[dahy-uh-stahyl] /ˈdaɪ əˌstaɪl/
[dahy-oth-uh-lahyt] /daɪˈɒθ əˌlaɪt/ noun, Theology. 1. a person who maintains that Christ has two wills, one divine and the other human.
1. a combining form meaning “ill,” “bad,” used in the formation of compound words: dysfunction. prefix 1. diseased, abnormal, or faulty: dysentery, dyslexia 2. difficult or painful: dysuria 3. unfavourable or bad: dyslogistic word-forming element meaning “bad, ill, abnormal,” from Greek dys-, inseparable prefix “destroying the good sense of a word or increasing its bad […]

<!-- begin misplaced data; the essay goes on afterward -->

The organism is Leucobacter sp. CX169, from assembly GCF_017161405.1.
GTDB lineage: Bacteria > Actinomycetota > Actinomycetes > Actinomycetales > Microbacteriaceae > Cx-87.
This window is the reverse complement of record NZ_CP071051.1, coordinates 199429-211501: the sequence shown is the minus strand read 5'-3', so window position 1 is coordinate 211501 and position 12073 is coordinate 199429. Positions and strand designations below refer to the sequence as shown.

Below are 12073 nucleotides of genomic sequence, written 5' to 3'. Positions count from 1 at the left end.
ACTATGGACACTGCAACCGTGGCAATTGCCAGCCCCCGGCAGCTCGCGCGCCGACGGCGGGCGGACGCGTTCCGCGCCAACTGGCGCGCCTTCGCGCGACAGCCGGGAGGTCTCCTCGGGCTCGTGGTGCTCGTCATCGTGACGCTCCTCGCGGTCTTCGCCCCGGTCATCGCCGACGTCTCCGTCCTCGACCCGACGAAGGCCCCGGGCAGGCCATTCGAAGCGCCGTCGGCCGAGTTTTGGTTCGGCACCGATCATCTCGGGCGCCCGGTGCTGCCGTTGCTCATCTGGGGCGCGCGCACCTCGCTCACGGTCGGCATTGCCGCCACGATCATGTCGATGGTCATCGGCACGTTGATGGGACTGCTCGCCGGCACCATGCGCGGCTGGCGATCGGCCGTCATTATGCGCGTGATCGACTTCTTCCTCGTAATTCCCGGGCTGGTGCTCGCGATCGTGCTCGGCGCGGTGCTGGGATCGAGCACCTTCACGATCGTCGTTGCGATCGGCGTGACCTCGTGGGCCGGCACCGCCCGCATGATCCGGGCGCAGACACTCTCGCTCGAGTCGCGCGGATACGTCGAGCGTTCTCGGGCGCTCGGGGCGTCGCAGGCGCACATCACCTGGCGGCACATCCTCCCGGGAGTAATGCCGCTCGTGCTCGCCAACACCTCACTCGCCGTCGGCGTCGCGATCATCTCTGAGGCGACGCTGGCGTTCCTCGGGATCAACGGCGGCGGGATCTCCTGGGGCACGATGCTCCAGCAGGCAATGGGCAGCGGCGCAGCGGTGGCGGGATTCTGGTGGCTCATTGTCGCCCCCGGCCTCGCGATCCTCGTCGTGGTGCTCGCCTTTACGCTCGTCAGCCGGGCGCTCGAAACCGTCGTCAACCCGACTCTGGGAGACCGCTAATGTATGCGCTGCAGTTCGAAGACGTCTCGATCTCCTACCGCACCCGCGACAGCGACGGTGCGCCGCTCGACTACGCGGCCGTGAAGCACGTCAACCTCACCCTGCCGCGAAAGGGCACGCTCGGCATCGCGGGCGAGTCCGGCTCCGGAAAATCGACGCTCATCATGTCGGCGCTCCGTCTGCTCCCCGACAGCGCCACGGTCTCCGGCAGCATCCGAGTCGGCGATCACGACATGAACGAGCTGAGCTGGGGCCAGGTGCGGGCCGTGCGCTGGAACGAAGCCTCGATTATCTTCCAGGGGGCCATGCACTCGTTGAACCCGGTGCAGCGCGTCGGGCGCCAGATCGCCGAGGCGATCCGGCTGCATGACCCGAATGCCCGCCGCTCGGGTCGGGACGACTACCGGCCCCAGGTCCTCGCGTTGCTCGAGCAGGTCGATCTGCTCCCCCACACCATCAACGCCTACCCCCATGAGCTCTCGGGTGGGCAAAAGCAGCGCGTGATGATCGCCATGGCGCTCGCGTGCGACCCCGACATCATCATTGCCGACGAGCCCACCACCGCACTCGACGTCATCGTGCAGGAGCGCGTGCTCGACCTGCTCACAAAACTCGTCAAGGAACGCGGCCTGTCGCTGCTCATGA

Digital Simulated Analog Computer. [Sammet 1969, p. 629].
[dis-uh-koo-zhuh, -zhee-uh, -zee-uh] /ˌdɪs əˈku ʒə, -ʒi ə, -zi ə/ noun, Pathology. 1. a condition in which noise produces pain in the ear. dysacousia dys·a·cou·si·a or dys·a·cu·si·a (dĭs’ə-kōō’zē-ə, -zhə, -kyōō’-) n. A condition in which ordinary sounds produce discomfort or pain in the ear.